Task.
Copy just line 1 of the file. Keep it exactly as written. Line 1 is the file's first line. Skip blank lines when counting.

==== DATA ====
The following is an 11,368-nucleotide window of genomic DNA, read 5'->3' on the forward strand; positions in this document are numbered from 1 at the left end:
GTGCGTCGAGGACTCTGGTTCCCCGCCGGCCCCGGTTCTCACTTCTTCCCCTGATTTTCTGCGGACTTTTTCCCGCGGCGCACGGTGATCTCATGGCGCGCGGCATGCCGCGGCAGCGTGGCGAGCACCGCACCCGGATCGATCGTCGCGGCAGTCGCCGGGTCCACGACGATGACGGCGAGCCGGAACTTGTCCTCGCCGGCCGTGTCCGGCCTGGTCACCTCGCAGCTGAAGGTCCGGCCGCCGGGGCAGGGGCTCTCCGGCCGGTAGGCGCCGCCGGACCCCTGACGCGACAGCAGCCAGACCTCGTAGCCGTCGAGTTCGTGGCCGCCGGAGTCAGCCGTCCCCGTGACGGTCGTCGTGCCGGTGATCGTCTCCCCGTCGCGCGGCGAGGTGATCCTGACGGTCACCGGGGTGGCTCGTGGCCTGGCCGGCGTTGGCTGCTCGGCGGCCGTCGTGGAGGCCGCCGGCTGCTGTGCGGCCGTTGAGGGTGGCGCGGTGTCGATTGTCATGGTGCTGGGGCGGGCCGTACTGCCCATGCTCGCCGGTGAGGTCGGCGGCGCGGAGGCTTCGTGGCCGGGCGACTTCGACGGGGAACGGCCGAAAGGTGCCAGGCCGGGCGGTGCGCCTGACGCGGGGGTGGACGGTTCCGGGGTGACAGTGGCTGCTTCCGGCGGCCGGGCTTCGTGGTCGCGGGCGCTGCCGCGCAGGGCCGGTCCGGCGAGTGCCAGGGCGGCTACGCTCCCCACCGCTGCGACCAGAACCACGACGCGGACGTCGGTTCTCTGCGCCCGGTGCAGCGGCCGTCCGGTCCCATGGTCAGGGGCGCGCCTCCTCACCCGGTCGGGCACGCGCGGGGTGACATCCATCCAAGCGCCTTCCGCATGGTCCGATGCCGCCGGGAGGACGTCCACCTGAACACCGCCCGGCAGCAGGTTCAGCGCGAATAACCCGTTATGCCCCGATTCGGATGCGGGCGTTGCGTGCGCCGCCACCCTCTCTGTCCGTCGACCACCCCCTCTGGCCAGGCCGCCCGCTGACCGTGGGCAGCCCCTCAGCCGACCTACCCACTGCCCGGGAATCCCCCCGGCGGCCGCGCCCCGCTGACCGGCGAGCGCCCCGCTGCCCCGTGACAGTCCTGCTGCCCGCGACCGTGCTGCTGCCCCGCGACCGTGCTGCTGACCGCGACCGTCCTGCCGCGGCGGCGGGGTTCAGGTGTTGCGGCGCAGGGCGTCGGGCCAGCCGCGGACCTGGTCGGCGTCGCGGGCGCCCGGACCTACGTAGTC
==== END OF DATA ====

The following is an 11,368-nucleotide window of genomic DNA, read 5'->3' on the forward strand; positions in this document are numbered from 1 at the left end: